Maybe the kind of laissez faire environment you find regarding medical marijuana in Southern California has spread across the country: Older folks are using pot a lot more these days, according to recent data from the U.S. Substance Abuse and Mental Health Services Administration.
Recreational weed use, in fact, tripled for the 55- to 59-year-old crowd, from 1.6 percent in 2002 to 5.1 percent in 2008, the most recent year that survey data was available. For those Americans 50 and older, pot use went from 1.9 percent to 2.9 percent during the same time frame, according to a report on the data by Associated Press.
It's no wonder that eight in 10 Americans believe medical marijuana should be legal, and nearly half of us (46 percent) would support full legalization (doctor's recommendation or not).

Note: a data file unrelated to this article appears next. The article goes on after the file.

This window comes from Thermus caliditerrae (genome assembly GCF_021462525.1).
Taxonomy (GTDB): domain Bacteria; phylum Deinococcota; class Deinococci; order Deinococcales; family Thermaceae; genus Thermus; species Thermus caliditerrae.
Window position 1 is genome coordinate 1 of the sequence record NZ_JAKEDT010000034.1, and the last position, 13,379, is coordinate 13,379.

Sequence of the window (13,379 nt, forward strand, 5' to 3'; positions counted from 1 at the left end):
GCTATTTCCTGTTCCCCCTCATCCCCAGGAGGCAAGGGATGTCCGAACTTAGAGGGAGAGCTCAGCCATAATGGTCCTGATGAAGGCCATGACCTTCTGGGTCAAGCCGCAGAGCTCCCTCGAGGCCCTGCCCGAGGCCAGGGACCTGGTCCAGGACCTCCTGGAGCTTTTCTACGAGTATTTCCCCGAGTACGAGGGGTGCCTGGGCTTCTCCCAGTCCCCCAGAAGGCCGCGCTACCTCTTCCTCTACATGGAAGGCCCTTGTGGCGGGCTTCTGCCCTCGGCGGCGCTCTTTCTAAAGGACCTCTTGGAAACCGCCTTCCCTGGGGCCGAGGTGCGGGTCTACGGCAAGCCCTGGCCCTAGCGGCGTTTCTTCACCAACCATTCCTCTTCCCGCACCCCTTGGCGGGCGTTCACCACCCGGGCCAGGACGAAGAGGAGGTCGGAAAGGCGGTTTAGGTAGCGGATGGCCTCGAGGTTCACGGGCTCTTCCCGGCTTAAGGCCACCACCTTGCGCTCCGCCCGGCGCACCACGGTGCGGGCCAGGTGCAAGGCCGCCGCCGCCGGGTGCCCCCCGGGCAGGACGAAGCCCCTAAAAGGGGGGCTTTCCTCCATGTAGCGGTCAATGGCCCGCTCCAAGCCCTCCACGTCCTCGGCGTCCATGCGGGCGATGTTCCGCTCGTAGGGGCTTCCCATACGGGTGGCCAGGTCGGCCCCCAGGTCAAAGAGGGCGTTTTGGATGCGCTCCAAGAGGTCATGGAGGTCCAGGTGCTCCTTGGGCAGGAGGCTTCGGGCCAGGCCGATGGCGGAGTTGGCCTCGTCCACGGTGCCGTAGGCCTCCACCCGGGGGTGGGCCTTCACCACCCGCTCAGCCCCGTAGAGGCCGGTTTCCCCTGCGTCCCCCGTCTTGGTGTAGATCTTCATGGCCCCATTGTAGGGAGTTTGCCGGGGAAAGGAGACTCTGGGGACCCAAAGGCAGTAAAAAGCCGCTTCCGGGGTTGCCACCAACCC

Also keep in mind that the over-50 crowd votes in much greater numbers, and is much more likely to have people with leadership positions in government and elsewhere, than younger Americans. Baby boomers who grew up experimenting with marijuana in the 1960s and 1970s are part of the nation's power class.
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"For the longest time, our political opponents were older Americans who were not familiar with marijuana and had lived through the 'Reefer Madness' mentality and they considered marijuana a very dangerous drug," Keith Stroup, the founder and lawyer of NORML, told AP. "Now, whether they resume the habit of smoking or whether they simply understand that it's no big deal and that it shouldn't be a crime, in large numbers they're on our side of the issue."